Most online death hoaxes are dispelled pretty quickly, but if you're thinking of starting one, just remember that day in 2009 when someone told you that Michael Jackson, the King of Pop had died. Remember that? Remember how you laughed it off, went about your business as usual? That's what happens when the boy cries wolf too many times.
There has been some serious mileage in Beyonce's expanding waistline this year. So much so, that it's quite possible that the former DESTINY'S CHILD singer herself can't remember if she is actually pregnant or not. The 'is she / isn't she' stories have done so many laps of the Internet that they are probably expecting some kind of medal once the baby pops out. Except there isn't a baby. Except there is. Repeat ad infinitum.
Michael Jackson IS ALIVE
The celebrity death hoax is a tired genre in the world of online rumours. So the myth-makers have spiced things up a little bit with a spot of 'Michael Jackson isn't dead after all' activity. Which is, no doubt, great news for Dr. CONRAD MURRAY but the claims of his continued existence remain unsubstantiated.
First Kim Kardashian's 72-day marriage was exposed as a sham by the very gentleman embroiled in it (NBA player Kris Humphries), then Britney Spears' ex, Jason Alexander, has called her out on her plans to marry her 'long-term' (in celebrity terms that means more than a few weeks) boyfriend Jason Trawick. Alexander has spoken to US Weekly, saying that the soon-to-be-betrothed couple are not in love: "I think it's fake and I think people are afraid to say it." The more attentive celebrity news fan may be forming some kind of critique that involves a pot calling a kettle black, given that Britney Spears and Jason Alexander's own marriage lasted a paltry 55 hours before being annulled.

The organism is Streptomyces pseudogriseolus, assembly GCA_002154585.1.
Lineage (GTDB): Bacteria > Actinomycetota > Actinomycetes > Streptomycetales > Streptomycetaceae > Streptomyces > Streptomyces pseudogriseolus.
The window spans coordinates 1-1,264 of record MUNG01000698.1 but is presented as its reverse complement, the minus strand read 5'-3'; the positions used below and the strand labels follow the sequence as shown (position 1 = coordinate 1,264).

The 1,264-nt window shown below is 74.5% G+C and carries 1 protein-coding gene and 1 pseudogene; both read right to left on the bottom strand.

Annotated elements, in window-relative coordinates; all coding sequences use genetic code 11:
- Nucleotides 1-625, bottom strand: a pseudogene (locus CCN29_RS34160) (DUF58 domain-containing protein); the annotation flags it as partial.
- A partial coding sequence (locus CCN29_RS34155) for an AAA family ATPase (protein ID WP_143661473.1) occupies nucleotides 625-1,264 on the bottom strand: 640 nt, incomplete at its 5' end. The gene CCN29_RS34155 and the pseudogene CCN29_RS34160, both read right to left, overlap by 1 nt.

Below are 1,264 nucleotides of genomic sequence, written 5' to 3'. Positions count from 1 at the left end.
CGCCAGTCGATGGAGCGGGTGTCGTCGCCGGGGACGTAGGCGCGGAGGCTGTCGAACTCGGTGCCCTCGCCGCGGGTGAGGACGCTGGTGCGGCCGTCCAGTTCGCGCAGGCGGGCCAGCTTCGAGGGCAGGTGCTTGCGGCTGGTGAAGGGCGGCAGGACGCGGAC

Proving that there's more to a celebrity rumour than sending out a few Twitter messages, this year, the Sony Music Ireland website was hacked and the meddling pranksters who did it filled the site with fake stories. The best of which, of course, was that 'Friday' singer Rebecca Black had married R. KELLY. The very thought of which, simultaneously closed laptop lids and disconnected wi-fi connections the world over.